The Washington Post

Max from ‘How the Grinch Stole Christmas’: Unsung holiday pop culture hero

Another in the reliably sporadic series of yuletide Celebritology posts on the Unsung Heroes of Holiday Pop Culture.

The Grinch, helped by his loyal dog, Max, in “How the Grinch Stole Christmas.” (ABC/AMERICAN BROADCASTING COMPANIES, INC.)

Despite being a cranky shut-in, a burglar and a liar, the Grinch tends to dominate all the attention in “Dr. Seuss’s “How the Grinch Stole Christmas.”

Why? For starters, because the Grinch’s name is in the title and he’s the protagonist of the story. Also because he redeems himself in the final five minutes of this 1966 half-hour animated classic, which reairs tomorrow and Thursday on Cartoon Network and Christmas night on ABC.

Yes, Mr. Anti-Whos-Down-in-Whoville — the creature whom most of us would not touch with a 39 1/2-foot pole — does what so many heroes in enduring holiday stories do: they become better people by finally allowing the Christmas spirit to teach them kindness.

But there is another character in “The Grinch” who already knows what it means to be loyal and kind, who willingly wears a tree branch on his head without one whimper of complaint and who already recognizes that Christmas day is in our grasp, as long as we have hands (or paws) to clasp.

That character, of course, is Max the dog.


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How did the Grinch become Max’s master? Neither the Chuck Jones holiday special nor the book ever explain this. It seems unlikely that the bloated old troll would have adopted him from a shelter. It seems equally implausible that Max was a stray that just happened to wander all the way up to the Grinch’s hermit lair overlooking Whoville, a place, by the way, in desperate need of an extreme home makeover.

However it happened, one thing is clear: Max puts up with some serious abuse.

By my estimation, during the roughly 26-minute runtime of “How the Grinch Stole Christmas,” Max endures the following:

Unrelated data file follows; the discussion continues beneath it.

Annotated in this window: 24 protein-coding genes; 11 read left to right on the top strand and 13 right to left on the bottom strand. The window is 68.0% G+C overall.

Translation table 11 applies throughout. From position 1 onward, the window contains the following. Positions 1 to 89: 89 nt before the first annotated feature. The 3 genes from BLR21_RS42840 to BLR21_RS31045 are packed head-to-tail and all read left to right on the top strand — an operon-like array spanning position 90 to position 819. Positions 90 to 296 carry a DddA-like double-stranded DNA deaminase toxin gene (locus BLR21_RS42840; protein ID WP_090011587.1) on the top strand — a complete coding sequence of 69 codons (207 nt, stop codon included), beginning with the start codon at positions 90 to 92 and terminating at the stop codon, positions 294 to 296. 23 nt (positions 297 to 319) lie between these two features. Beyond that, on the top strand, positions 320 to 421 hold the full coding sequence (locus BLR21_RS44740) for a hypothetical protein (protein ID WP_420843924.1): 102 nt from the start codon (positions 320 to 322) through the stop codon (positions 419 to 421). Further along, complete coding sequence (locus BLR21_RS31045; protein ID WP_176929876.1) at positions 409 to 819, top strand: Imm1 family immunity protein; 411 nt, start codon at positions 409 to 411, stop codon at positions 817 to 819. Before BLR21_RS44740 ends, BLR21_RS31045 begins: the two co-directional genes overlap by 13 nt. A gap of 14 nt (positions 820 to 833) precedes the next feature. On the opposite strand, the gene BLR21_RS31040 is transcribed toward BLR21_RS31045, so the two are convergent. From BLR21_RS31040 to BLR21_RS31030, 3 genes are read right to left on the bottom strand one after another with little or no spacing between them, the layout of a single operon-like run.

—The wearing of uncomfortable antler-esque head gear that strips him of his own animal identity, which will undoubtedly result in long-term dog/reindeer confusion. (That’s a real psychological condition. Look it up.)

—Being a victim of animal abuse as well as bullying, a situation that involves merciless whipping, dragging a sleigh that nearly runs him over on several occasions and getting squashed by packages lobbed from the tops of Who houses.

—Serving as an unwitting accomplice in several of the Grinch’s crimes, which include but are not limited to: breaking and entering; burglary; trespassing; violating a restraining order that requires the Grinch to remain at least 25 feet away from Cindy Lou Who at all times; and the theft of Santa Claus’s and Dasher’s (or maybe Dancer’s?) identities.

—Having to hang out with the Grinch, who, as established by the show’s theme song, stinks in every conceivable verb tense. (Stink, stank and stunk.)

But Max handles it all with good cheer because Max is a dog — possibly a beagle, maybe just a mutt, we’re still not sure — with spunk and grace. Do you think a cat would put up with all this? Hell no. If the Grinch were the equivalent of a cat-lady shut-in, this show would be five minutes long and would consist of the Grinch trying to convince his mewing diva to wear reindeer antlers until he finally gave up and decided to lob snowballs at the Whos instead.

The good news for Max is that the Grinch does transform, so much so that he carves the very first, freshest slice of roast beast for his sweet, ridiculously tolerant pup. And since the Grinch’s heart grew three sizes that day, we have to assume that life for Max also got gentler, warmer and better.

We like to think so. After all, Max deserves that. As a matter of fact, he just might deserve it even more than the Grinch.

When she isn’t at a movie theater or writing about movies, Jen Chaney is ... um ... probably at home, watching a movie.


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